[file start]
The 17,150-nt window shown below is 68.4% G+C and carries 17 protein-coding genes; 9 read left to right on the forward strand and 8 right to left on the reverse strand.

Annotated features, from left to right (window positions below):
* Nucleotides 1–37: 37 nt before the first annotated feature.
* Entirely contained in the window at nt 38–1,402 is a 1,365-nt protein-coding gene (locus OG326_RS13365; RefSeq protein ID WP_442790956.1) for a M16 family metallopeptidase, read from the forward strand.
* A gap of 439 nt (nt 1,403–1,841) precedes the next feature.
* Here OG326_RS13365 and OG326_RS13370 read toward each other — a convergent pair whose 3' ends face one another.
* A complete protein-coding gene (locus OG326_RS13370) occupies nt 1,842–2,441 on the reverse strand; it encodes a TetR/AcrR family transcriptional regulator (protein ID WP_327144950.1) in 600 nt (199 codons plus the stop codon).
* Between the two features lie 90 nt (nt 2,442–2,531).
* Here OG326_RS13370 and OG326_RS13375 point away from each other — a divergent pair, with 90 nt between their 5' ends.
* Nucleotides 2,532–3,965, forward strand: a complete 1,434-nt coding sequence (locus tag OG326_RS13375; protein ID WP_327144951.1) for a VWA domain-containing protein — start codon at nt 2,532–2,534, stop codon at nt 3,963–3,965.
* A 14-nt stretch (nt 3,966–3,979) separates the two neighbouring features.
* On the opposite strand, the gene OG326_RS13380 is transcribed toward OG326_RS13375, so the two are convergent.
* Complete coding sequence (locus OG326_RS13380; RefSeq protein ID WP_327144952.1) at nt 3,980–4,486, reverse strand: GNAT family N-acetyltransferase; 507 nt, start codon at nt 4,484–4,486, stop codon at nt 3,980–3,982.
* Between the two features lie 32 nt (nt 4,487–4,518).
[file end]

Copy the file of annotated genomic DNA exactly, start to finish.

The 17,150-nt window shown below is 68.4% G+C and carries 17 protein-coding genes; 9 read left to right on the forward strand and 8 right to left on the reverse strand.

Annotated features, from left to right (window positions below):
* Nucleotides 1–37: 37 nt before the first annotated feature.
* Entirely contained in the window at nt 38–1,402 is a 1,365-nt protein-coding gene (locus OG326_RS13365; RefSeq protein ID WP_442790956.1) for a M16 family metallopeptidase, read from the forward strand.
* A gap of 439 nt (nt 1,403–1,841) precedes the next feature.
* Here OG326_RS13365 and OG326_RS13370 read toward each other — a convergent pair whose 3' ends face one another.
* A complete protein-coding gene (locus OG326_RS13370) occupies nt 1,842–2,441 on the reverse strand; it encodes a TetR/AcrR family transcriptional regulator (protein ID WP_327144950.1) in 600 nt (199 codons plus the stop codon).
* Between the two features lie 90 nt (nt 2,442–2,531).
* Here OG326_RS13370 and OG326_RS13375 point away from each other — a divergent pair, with 90 nt between their 5' ends.
* Nucleotides 2,532–3,965, forward strand: a complete 1,434-nt coding sequence (locus tag OG326_RS13375; protein ID WP_327144951.1) for a VWA domain-containing protein — start codon at nt 2,532–2,534, stop codon at nt 3,963–3,965.
* A 14-nt stretch (nt 3,966–3,979) separates the two neighbouring features.
* On the opposite strand, the gene OG326_RS13380 is transcribed toward OG326_RS13375, so the two are convergent.
* Complete coding sequence (locus OG326_RS13380; RefSeq protein ID WP_327144952.1) at nt 3,980–4,486, reverse strand: GNAT family N-acetyltransferase; 507 nt, start codon at nt 4,484–4,486, stop codon at nt 3,980–3,982.
* Between the two features lie 32 nt (nt 4,487–4,518).